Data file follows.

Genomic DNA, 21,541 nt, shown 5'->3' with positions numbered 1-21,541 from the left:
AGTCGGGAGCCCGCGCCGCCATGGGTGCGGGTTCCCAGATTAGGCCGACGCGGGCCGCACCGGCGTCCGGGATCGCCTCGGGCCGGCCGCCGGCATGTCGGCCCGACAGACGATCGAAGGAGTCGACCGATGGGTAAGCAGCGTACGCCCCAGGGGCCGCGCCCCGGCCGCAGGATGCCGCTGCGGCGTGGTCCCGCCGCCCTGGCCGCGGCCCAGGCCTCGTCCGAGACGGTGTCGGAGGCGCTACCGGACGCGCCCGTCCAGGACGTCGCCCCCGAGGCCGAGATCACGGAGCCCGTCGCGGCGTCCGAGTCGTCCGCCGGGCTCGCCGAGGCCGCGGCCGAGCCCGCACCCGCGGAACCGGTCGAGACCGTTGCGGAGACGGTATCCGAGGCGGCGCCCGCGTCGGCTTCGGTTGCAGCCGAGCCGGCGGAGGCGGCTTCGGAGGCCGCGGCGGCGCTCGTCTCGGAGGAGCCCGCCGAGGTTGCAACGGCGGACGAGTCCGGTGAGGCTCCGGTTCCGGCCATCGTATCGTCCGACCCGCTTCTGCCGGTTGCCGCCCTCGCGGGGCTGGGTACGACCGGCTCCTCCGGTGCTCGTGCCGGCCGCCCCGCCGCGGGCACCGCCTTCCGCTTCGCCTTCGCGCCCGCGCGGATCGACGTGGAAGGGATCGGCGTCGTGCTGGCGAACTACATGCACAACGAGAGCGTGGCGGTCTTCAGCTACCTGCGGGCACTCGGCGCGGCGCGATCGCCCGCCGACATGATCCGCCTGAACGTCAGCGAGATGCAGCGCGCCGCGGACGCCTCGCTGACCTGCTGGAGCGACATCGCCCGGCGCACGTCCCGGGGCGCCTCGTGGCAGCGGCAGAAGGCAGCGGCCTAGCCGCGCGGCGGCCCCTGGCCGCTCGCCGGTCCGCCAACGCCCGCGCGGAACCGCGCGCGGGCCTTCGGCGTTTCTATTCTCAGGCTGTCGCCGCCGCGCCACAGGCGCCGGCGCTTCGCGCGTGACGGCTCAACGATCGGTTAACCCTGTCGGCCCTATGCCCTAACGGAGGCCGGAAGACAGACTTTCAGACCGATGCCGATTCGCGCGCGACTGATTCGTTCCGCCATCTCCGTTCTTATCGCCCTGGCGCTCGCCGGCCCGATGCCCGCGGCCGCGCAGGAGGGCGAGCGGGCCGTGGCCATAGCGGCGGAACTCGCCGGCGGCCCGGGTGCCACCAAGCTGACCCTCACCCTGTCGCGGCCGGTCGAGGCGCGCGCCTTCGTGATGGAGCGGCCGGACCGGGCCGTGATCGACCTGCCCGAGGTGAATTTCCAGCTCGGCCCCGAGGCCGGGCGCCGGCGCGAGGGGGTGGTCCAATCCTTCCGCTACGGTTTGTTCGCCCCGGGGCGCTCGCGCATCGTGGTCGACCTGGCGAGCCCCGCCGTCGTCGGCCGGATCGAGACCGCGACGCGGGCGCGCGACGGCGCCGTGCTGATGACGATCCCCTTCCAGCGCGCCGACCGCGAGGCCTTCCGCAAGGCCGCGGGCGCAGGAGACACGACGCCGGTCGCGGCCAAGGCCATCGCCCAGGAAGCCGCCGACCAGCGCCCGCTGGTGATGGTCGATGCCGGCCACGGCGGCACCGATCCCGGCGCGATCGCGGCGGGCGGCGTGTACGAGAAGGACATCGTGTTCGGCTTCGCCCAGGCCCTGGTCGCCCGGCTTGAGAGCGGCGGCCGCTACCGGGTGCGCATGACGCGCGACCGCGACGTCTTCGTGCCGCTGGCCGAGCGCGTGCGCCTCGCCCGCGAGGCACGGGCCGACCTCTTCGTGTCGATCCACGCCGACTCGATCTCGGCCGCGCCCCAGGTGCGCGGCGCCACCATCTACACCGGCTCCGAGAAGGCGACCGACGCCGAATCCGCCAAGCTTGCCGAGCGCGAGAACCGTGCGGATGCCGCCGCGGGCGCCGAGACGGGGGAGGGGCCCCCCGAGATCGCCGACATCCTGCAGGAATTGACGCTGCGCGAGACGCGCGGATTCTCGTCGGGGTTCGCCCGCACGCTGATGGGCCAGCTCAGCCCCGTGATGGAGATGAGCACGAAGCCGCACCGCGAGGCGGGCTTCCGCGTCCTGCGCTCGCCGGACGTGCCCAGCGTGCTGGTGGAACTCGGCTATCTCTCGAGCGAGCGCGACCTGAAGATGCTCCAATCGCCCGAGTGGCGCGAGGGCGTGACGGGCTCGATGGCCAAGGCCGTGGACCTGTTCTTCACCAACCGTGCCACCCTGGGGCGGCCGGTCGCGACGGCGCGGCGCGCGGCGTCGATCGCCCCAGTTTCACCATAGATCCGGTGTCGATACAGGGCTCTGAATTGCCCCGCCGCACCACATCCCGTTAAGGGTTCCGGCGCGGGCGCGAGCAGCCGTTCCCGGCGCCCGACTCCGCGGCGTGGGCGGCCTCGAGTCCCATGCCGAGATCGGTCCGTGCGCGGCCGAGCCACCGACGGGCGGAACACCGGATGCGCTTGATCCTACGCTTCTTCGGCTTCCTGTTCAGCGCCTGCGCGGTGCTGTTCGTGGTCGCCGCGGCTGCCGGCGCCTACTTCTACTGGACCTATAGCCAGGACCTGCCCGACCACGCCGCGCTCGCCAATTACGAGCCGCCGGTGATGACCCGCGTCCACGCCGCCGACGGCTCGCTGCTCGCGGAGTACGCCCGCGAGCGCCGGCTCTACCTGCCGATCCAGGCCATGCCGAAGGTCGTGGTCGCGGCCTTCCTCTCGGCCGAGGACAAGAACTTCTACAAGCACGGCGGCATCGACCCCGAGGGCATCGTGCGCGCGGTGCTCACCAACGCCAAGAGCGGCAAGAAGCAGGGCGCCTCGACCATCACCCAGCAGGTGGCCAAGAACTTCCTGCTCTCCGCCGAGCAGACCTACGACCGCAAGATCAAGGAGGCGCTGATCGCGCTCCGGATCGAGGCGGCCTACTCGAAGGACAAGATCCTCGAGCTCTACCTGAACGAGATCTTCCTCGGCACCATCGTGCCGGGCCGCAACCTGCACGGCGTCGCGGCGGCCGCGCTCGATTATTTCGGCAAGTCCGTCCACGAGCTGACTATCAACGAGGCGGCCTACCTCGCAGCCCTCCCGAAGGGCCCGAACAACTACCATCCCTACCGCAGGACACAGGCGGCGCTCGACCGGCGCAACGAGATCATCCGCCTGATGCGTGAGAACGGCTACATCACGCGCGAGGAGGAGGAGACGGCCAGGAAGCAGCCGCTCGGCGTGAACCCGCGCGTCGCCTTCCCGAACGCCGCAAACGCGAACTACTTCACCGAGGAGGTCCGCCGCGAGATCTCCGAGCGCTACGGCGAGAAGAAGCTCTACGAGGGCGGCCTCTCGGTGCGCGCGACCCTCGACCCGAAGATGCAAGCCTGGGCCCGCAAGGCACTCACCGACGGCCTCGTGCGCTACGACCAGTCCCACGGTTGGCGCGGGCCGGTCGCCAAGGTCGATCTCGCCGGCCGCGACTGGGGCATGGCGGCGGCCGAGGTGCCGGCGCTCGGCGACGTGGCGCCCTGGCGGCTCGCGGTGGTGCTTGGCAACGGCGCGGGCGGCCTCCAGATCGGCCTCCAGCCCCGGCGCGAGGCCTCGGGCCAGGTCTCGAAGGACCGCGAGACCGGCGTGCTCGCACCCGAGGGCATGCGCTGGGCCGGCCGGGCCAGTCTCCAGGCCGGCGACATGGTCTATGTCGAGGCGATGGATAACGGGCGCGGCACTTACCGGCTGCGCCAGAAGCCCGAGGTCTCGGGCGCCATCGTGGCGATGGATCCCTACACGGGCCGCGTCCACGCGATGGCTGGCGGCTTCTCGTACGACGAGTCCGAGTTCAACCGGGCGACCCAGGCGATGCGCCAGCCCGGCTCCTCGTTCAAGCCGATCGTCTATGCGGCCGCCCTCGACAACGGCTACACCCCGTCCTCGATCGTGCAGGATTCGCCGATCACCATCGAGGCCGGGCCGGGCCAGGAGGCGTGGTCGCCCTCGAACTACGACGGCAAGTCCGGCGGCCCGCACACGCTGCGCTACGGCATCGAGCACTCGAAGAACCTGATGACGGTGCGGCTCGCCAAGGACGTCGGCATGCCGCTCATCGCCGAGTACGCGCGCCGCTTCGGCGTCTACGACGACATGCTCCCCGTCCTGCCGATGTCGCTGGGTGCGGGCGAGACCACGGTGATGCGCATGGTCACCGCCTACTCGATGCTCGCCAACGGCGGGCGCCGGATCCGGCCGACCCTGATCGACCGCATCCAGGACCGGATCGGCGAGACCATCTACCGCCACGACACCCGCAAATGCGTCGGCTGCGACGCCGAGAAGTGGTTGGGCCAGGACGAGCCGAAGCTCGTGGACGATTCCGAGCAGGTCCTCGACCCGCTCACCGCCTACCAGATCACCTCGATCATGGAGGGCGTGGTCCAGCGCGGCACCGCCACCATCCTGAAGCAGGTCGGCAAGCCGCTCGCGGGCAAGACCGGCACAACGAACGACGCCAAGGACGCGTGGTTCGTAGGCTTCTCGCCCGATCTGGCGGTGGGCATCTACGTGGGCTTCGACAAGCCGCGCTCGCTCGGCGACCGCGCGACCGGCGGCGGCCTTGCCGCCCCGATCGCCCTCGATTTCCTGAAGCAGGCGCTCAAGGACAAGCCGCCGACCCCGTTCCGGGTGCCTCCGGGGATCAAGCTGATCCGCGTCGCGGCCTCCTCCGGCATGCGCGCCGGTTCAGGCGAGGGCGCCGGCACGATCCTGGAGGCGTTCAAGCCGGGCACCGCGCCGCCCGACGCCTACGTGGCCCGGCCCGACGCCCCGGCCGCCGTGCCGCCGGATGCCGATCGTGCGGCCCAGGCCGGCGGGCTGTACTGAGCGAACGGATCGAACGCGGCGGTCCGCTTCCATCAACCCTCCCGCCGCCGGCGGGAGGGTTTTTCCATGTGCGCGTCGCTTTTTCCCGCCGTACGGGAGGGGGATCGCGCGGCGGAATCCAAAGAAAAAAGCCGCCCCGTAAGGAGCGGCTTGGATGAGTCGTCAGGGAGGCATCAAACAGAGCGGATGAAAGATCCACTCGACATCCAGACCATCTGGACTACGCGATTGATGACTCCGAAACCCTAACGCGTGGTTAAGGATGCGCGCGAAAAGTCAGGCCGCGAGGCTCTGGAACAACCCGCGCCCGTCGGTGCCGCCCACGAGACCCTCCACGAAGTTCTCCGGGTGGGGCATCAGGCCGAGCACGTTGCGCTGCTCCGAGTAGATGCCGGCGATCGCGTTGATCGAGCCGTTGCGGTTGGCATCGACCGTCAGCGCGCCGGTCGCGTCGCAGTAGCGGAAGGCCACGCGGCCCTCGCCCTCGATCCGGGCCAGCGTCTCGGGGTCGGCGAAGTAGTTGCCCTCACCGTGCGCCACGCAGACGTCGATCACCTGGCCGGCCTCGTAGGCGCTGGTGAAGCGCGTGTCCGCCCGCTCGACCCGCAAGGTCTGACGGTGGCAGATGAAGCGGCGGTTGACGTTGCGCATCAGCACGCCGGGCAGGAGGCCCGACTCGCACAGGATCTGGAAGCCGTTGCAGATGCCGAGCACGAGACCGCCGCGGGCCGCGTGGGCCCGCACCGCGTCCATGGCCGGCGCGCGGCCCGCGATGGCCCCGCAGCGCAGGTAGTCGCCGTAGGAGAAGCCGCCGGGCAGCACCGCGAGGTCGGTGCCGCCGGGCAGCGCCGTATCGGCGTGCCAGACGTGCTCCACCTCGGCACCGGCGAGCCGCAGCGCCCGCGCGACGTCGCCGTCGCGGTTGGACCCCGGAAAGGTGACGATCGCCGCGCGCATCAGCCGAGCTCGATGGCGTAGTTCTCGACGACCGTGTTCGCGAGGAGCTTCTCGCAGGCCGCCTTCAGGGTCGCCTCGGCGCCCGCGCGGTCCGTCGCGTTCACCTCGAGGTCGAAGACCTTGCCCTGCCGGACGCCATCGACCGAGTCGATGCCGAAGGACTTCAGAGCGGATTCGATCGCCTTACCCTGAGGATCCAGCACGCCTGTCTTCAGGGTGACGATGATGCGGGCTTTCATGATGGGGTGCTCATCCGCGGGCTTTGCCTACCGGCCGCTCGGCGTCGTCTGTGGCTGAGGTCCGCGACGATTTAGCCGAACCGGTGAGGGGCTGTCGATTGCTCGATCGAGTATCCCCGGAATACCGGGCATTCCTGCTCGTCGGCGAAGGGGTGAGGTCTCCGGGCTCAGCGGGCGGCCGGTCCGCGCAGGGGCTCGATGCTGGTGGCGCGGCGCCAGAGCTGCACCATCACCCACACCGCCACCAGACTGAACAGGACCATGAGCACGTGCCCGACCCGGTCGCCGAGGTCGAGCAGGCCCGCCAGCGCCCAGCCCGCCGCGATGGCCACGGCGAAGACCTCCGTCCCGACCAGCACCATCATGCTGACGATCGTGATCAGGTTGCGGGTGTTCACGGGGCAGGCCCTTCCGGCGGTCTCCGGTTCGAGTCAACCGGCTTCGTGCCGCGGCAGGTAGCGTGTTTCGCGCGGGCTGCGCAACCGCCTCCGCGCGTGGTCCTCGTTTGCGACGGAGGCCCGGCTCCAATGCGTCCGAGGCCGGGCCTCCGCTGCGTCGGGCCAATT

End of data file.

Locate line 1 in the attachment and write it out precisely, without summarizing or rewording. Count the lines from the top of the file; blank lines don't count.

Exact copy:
Genomic DNA, 21,541 nt, shown 5'->3' with positions numbered 1-21,541 from the left: